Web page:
Tuesday, April 26th, 2016
2013 Pinot Noir
In looking back at my harvest notes for the 2013 Pinot Noir, I’m immediately drawn to the “Fruit Condition” section where I have written: excellent; “Some of the nicest we’ve ever picked.” – Wilma. I remember it well, and it makes me smile as much now as it did when she said it on September 18, 2013.
We hand-picked 90 boxes from rows 3, 4 & 5 and 64 boxes from rows 8 & 9. These are the rows that I traditionally use, and they represent a good cross section of terroir from our oldest vines. The Pinot was sorted four times: first I do a quick pass on my own before we harvest to remove any obvious rot; then each picker must inspect clusters as they cut them; a third inspection takes place as boxes are loaded onto the wagon and finally again as they are dumped into the crusher. Those select few Pinot berries that made the final cut ended up filling two fermenting bins.
After a four day cold soak at 18°C, the first bin containing rows 3, 4 & 5 was inoculated with RC212 yeast and the second bin (rows 8 & 9) was inoculated with W15. Fermentation lasted about a week, with peak temperature around 34°C. Wines were then inoculated with malolactic bacteria strain MBR31 and racked to barrel. After 24 months in oak (100% French, 20% new), the wine was blended and eventually bottled on April 6, 2016.
Aromas: “Like walking into a pantry”; ripe cherry, dried spices, truffle
Palate: light velvety texture; good balance; enjoyable now, but just enough tannin to make you want to lay it down for a while
Production: 145 cases
2013 Cabernet Sauvignon
A later Spring than 2012 (few are earlier) led to an interesting vintage that felt like a constant uphill battle. The growing degree days were just not adding up, so an effort was made to dramatically reduce crop level at veraison. Then we waited…and waited some more…until all the leaves had fallen and finally picked our Cab on November 15, 2013.
The fruit was quite desiccated on the vine at this stage, almost a late harvest look, and we actually ended up with close to 23 degrees Brix and reasonable acidity. The drastic thinning gamble had worked, but at the expense of tonnage. We ended up with only 117 picking boxes of Cab Sauv from five rows that would have normally yielded 150 boxes.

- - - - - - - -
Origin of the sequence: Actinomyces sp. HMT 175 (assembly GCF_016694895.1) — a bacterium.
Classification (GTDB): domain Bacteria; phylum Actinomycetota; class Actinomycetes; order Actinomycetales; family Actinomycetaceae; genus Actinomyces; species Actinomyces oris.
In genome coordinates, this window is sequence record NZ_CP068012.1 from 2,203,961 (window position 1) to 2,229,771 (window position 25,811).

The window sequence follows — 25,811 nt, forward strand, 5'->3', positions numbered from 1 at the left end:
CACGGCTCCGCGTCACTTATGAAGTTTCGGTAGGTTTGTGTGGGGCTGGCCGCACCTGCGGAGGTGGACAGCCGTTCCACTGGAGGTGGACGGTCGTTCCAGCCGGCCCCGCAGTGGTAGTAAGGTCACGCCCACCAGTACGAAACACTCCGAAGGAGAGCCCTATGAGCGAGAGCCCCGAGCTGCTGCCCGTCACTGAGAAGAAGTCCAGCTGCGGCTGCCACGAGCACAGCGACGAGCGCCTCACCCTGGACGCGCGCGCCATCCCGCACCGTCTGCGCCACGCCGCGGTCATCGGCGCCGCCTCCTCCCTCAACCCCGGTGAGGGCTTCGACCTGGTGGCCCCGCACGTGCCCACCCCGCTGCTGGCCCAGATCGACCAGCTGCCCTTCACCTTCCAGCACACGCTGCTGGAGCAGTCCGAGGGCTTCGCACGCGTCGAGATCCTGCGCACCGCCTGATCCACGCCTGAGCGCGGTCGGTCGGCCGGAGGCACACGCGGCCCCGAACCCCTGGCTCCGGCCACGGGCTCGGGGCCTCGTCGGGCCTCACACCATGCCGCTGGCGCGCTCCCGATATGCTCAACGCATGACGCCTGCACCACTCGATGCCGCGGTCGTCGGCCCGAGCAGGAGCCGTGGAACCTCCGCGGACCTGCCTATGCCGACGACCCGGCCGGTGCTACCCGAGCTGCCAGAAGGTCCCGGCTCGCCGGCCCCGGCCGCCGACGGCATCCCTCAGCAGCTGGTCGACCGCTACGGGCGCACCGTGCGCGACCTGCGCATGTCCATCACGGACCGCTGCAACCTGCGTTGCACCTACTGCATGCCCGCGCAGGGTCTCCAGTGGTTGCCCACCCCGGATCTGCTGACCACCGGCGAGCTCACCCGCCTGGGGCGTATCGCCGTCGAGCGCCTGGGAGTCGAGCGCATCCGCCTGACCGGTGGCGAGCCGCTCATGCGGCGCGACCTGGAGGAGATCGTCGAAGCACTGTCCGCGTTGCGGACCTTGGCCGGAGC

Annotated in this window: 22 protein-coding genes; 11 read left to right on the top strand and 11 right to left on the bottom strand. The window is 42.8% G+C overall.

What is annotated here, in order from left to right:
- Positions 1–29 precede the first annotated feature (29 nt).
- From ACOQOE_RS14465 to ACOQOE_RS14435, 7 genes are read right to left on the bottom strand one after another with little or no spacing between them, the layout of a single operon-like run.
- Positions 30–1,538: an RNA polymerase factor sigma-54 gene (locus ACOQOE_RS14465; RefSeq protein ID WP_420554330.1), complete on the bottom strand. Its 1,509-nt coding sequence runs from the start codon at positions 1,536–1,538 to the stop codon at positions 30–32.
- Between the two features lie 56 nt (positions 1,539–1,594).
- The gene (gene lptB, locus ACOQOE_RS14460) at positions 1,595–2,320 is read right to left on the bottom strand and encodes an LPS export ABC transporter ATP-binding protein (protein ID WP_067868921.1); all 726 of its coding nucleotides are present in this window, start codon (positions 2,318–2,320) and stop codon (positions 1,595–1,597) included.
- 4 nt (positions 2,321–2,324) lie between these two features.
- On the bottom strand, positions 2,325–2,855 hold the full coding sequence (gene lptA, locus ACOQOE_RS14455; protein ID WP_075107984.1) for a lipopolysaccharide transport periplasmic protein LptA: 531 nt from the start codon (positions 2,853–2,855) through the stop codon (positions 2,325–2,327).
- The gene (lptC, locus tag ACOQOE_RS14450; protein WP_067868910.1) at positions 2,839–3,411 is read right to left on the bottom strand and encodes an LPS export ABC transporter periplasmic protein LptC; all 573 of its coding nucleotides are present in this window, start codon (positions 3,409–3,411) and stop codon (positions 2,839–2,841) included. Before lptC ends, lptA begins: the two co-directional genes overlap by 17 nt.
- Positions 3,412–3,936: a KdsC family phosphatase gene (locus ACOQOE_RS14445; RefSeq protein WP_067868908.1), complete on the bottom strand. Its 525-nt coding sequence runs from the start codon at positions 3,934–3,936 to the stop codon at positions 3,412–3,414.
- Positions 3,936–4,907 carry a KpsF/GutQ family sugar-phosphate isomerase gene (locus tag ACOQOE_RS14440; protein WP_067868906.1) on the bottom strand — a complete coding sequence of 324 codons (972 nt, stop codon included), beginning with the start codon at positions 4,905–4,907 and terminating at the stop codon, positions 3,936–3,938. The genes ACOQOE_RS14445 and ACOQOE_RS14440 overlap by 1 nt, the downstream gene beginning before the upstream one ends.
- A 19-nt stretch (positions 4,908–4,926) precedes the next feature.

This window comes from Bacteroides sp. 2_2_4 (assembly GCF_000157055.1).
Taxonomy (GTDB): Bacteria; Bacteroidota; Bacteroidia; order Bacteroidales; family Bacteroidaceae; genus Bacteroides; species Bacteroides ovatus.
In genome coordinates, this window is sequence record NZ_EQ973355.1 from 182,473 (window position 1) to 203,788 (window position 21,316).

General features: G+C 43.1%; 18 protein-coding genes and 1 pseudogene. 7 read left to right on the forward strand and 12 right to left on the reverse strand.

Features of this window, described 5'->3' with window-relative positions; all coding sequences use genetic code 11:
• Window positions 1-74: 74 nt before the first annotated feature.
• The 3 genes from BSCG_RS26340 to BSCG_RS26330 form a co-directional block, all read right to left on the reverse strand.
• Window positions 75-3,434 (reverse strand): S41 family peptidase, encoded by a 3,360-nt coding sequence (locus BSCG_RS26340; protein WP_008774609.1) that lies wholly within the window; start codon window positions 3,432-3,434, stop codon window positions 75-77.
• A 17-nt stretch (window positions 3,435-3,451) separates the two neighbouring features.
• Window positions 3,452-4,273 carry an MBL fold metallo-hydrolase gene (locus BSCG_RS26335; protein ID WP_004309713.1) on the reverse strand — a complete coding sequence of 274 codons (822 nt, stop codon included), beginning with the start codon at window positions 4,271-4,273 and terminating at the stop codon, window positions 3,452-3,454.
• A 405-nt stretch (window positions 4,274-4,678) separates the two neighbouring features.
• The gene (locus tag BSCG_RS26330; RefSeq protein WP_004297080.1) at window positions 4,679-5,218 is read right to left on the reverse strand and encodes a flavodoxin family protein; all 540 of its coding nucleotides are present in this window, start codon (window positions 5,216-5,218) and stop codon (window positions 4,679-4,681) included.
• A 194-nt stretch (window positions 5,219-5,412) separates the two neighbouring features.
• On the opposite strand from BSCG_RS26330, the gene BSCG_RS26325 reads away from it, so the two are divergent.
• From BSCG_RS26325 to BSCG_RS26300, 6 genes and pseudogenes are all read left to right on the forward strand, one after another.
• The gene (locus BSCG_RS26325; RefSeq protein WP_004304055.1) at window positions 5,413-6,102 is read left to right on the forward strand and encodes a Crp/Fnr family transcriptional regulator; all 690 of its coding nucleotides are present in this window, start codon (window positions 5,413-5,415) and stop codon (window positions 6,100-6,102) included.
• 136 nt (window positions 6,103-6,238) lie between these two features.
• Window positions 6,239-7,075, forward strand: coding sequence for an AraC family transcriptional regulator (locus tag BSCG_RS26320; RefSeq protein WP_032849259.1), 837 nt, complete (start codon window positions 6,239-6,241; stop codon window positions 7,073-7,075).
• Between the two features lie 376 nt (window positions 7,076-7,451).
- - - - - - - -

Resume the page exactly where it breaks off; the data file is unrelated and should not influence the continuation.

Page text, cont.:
The fruit was processed into two bins and after a four day cold soak, Bin 1 was inoculated with FX10 and Bin 2 with F15. Finished wine was blended, inoculated with MBR31 bacteria and racked to barrel where it would spend the next two years. Two new French barrels were used (Taransaud and Billon) along with a couple of wily veterans. The 2013 Cabernet Sauvignon was bottled on April 6th, 2016. This wine will surprise many people.
Aromas: cherry, blackberry, anise, loose-leaf tea
Palate: flavours as intense as the nose; nice texture; savoury; integrated tannins make it both drinkable and cellar-worthy
Production: 100 cases
*See 2013 Cabernet Sauvignon for the challenges associated with this growing season.
As we nervously hung our Syrah into November for the first time, I wasn’t sure I’d ever be writing a description for a Five Rows 2013 Syrah – the grapes just didn’t look right. They tasted fine, the lab numbers were good, but the berries looked wrinkled and raisin-like.
A harvest date was finally settled upon, but to our astonishment we awoke that day to….frozen Syrah-sicles! An overnight frost had thrown a wrench into the plans, making for a unique harvesting and de-stemming experience. The stems were so brittle that I was concerned the berries wouldn’t properly separate from the rachis going through the de-stemmer, adding unwanted bits of stem to the must. In the end – I needn’t have fretted, as the semi-frozen berries rattled off the rachis with ease.
82 boxes were harvested from Clone 7 rows 2 & 3, along with 57 boxes from Clone 100 (“Old Block”) rows 1 & 2. The Clone 7 was inoculated with RX60 and the Old Block with F15. Both bins were pressed after a week-long fermentation. The whole batch was aged in French oak; three older barrels and one new (DAMY Rouge).
This wine was incredibly smooth from the get-go, and frankly I have no idea why. Perhaps it was the extended hang time and wilted berries, perhaps it was the frost – yet more proof that the most unique wines often result from unforeseen circumstances. It was bottled on April 6th, 2016.
Aromas: lavender, cassis, vanilla, cooked meat, thyme (“Smells like a lamb dinner” – Wilma)
Palate: smooth as silk, very savoury, hint of pepper, finish dominated by dark fruit
Production: 100 cases